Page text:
Temperature-correction of the output signal is based on the conversion of the signal generated by the constant-temperature system (without compensation) into the temperature-compensated signal [12]. In the basic system used for correcting the constant-temperature hot-wire anemometer output signal [13] the signal is corrected by a voltage that is proportional to the fluid temperature. Another solution to the temperature correction problem is a system that incorporates two hot-wire anemometers [14-16]. Importantly, both sensors operate in constant-temperature circuits, thereby allowing for the transmission of a wide range of frequencies for both velocity and temperature measurements. An interesting modification of the two-anemometer system is the two-state hot-wire anemometer, which operates on the basis of a periodically changing heating level from a single measurement sensor [17-19]. The flow velocity and fluid temperature are determined based on the steady-state output signals that correspond to two predefined levels of heating. The hot-wire anemometer must have the capability of changing the hot-wire anemometric sensor heating level. The great advantage of this system is the fact that the measurement ranges for temperature and velocity are restricted to the dimensions of a single active element of the hot-wire anemometric sensor. The system is perfectly suitable for measuring flows that are characterized by high velocities or temperature gradients. Typical applications include analysis of the velocity and temperature distribution in heat exchangers, analysis of flows around strongly heated elements, and analysis of heating and cooling systems. Nevertheless, the system is characterized by a very limited band of transmitted frequencies. Since the two-state hotwire anemometer offers a unique measurement instrument which features a wide range of applications, the optimization of its transmission bandwidth is of great interest.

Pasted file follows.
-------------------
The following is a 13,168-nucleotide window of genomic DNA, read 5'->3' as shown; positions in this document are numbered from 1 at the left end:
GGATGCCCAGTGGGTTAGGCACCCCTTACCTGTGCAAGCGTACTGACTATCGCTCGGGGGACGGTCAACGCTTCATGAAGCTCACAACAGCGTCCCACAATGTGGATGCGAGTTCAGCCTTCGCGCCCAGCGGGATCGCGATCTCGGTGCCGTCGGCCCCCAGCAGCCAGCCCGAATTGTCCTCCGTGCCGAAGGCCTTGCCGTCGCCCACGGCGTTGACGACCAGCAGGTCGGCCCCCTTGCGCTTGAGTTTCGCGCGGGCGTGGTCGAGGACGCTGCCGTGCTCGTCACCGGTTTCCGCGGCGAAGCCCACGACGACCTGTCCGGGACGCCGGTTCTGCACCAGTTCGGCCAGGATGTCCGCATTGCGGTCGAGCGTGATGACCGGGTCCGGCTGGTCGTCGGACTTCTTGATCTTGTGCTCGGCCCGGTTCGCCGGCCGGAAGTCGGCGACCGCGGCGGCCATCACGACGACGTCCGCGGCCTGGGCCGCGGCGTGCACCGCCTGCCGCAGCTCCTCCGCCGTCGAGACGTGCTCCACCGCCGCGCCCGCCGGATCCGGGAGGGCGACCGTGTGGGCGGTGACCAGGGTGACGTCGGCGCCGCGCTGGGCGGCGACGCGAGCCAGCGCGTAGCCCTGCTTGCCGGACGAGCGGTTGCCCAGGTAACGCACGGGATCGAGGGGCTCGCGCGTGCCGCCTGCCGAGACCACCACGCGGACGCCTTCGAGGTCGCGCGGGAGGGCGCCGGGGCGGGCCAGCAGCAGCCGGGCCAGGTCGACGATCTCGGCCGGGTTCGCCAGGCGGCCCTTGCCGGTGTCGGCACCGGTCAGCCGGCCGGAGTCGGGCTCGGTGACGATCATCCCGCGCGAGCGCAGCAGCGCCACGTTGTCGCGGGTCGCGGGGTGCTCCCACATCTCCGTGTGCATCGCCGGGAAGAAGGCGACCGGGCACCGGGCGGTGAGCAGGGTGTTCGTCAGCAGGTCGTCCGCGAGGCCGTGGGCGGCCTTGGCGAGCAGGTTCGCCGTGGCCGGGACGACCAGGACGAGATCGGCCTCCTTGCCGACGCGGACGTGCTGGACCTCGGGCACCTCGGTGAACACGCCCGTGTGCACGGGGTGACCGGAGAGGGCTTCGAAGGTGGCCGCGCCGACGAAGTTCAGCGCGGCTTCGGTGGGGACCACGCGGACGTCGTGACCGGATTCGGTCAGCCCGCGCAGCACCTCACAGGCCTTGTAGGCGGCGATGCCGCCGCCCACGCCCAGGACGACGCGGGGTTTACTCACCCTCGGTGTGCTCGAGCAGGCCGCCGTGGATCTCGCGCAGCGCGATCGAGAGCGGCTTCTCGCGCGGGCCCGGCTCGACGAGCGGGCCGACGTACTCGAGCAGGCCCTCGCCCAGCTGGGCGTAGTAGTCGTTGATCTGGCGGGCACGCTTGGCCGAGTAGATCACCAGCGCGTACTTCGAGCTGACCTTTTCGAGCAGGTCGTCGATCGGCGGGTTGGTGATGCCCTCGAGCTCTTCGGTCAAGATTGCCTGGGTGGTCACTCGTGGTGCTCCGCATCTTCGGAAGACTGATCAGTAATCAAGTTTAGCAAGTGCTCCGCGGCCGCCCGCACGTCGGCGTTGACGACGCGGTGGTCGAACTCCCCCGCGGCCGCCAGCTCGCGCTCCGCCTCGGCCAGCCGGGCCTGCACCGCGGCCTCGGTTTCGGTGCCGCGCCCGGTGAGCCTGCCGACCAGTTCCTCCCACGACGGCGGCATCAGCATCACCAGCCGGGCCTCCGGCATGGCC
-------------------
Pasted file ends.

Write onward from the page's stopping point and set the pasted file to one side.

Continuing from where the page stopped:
The transmission bandwidth of the two-state hot-wire anemometer is dependent on the time needed for the signal to settle following the switch to a given sensor heating level. This time determines the maximum allowable frequency of switching between the sensor heating levels and thus also the frequency of flow parameter calculations. The solutions proposed to date are based on a classical constant-temperature system with fixed dynamic parameters. In such a system, the time required for establishing a steady state following changes in the sensor heating level is extremely dependent on both flow velocity and the actual heating level. In practice, optimizing the switching process via system regulation is possible only for a single velocity value. For other velocity values, the times needed for a signal to settle are suboptimal. As a consequence, to date we have used a low frequency of switching between heating levels, ranging from several Hz to several hundreds of Hz. This frequency was chosen so as to achieve steady state across a range of velocities.